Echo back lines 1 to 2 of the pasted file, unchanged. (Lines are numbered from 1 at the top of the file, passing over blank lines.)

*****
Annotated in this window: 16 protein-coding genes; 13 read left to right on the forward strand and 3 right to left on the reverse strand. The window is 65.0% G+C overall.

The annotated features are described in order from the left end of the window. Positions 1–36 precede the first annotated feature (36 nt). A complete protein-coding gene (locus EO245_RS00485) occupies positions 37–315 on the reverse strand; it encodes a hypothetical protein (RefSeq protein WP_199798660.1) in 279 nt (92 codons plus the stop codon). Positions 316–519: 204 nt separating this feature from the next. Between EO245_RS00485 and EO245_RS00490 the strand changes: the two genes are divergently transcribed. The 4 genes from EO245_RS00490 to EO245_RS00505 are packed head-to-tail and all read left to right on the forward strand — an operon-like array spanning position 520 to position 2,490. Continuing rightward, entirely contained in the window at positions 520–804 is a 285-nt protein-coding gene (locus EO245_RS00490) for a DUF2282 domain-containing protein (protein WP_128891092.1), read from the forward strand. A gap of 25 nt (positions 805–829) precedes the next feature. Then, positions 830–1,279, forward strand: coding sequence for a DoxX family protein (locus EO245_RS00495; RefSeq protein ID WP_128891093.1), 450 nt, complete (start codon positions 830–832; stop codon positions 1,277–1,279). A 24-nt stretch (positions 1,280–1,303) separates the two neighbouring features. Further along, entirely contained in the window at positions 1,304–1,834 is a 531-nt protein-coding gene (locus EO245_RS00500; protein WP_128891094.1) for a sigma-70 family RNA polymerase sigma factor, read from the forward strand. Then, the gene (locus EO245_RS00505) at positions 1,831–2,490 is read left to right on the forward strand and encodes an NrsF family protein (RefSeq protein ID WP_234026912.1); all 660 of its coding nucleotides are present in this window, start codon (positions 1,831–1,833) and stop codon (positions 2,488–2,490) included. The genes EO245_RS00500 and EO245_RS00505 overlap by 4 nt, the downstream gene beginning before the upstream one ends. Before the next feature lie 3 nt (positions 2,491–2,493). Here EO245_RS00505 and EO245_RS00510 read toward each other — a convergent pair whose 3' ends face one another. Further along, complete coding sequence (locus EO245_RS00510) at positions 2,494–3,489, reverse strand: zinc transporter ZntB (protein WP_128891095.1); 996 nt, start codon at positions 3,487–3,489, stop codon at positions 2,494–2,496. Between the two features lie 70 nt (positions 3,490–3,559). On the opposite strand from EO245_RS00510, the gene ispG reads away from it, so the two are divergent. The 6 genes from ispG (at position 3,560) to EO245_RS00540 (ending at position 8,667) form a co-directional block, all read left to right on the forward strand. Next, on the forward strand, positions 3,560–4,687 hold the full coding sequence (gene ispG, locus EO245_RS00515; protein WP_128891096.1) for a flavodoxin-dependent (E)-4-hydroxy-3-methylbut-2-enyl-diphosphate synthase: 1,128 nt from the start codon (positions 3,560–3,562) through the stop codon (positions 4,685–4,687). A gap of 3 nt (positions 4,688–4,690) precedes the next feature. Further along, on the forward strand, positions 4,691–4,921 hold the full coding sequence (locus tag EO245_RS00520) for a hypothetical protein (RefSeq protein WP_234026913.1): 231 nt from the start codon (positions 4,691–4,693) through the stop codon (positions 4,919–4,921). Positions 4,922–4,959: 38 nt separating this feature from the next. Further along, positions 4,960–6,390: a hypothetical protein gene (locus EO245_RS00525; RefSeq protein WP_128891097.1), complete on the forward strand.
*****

Annotated in this window: 16 protein-coding genes; 13 read left to right on the forward strand and 3 right to left on the reverse strand. The window is 65.0% G+C overall.

The annotated features are described in order from the left end of the window. Positions 1–36 precede the first annotated feature (36 nt). A complete protein-coding gene (locus EO245_RS00485) occupies positions 37–315 on the reverse strand; it encodes a hypothetical protein (RefSeq protein WP_199798660.1) in 279 nt (92 codons plus the stop codon). Positions 316–519: 204 nt separating this feature from the next. Between EO245_RS00485 and EO245_RS00490 the strand changes: the two genes are divergently transcribed. The 4 genes from EO245_RS00490 to EO245_RS00505 are packed head-to-tail and all read left to right on the forward strand — an operon-like array spanning position 520 to position 2,490. Continuing rightward, entirely contained in the window at positions 520–804 is a 285-nt protein-coding gene (locus EO245_RS00490) for a DUF2282 domain-containing protein (protein WP_128891092.1), read from the forward strand. A gap of 25 nt (positions 805–829) precedes the next feature. Then, positions 830–1,279, forward strand: coding sequence for a DoxX family protein (locus EO245_RS00495; RefSeq protein ID WP_128891093.1), 450 nt, complete (start codon positions 830–832; stop codon positions 1,277–1,279). A 24-nt stretch (positions 1,280–1,303) separates the two neighbouring features. Further along, entirely contained in the window at positions 1,304–1,834 is a 531-nt protein-coding gene (locus EO245_RS00500; protein WP_128891094.1) for a sigma-70 family RNA polymerase sigma factor, read from the forward strand. Then, the gene (locus EO245_RS00505) at positions 1,831–2,490 is read left to right on the forward strand and encodes an NrsF family protein (RefSeq protein ID WP_234026912.1); all 660 of its coding nucleotides are present in this window, start codon (positions 1,831–1,833) and stop codon (positions 2,488–2,490) included. The genes EO245_RS00500 and EO245_RS00505 overlap by 4 nt, the downstream gene beginning before the upstream one ends. Before the next feature lie 3 nt (positions 2,491–2,493). Here EO245_RS00505 and EO245_RS00510 read toward each other — a convergent pair whose 3' ends face one another. Further along, complete coding sequence (locus EO245_RS00510) at positions 2,494–3,489, reverse strand: zinc transporter ZntB (protein WP_128891095.1); 996 nt, start codon at positions 3,487–3,489, stop codon at positions 2,494–2,496. Between the two features lie 70 nt (positions 3,490–3,559). On the opposite strand from EO245_RS00510, the gene ispG reads away from it, so the two are divergent. The 6 genes from ispG (at position 3,560) to EO245_RS00540 (ending at position 8,667) form a co-directional block, all read left to right on the forward strand. Next, on the forward strand, positions 3,560–4,687 hold the full coding sequence (gene ispG, locus EO245_RS00515; protein WP_128891096.1) for a flavodoxin-dependent (E)-4-hydroxy-3-methylbut-2-enyl-diphosphate synthase: 1,128 nt from the start codon (positions 3,560–3,562) through the stop codon (positions 4,685–4,687). A gap of 3 nt (positions 4,688–4,690) precedes the next feature. Further along, on the forward strand, positions 4,691–4,921 hold the full coding sequence (locus tag EO245_RS00520) for a hypothetical protein (RefSeq protein WP_234026913.1): 231 nt from the start codon (positions 4,691–4,693) through the stop codon (positions 4,919–4,921). Positions 4,922–4,959: 38 nt separating this feature from the next. Further along, positions 4,960–6,390: a hypothetical protein gene (locus EO245_RS00525; RefSeq protein WP_128891097.1), complete on the forward strand.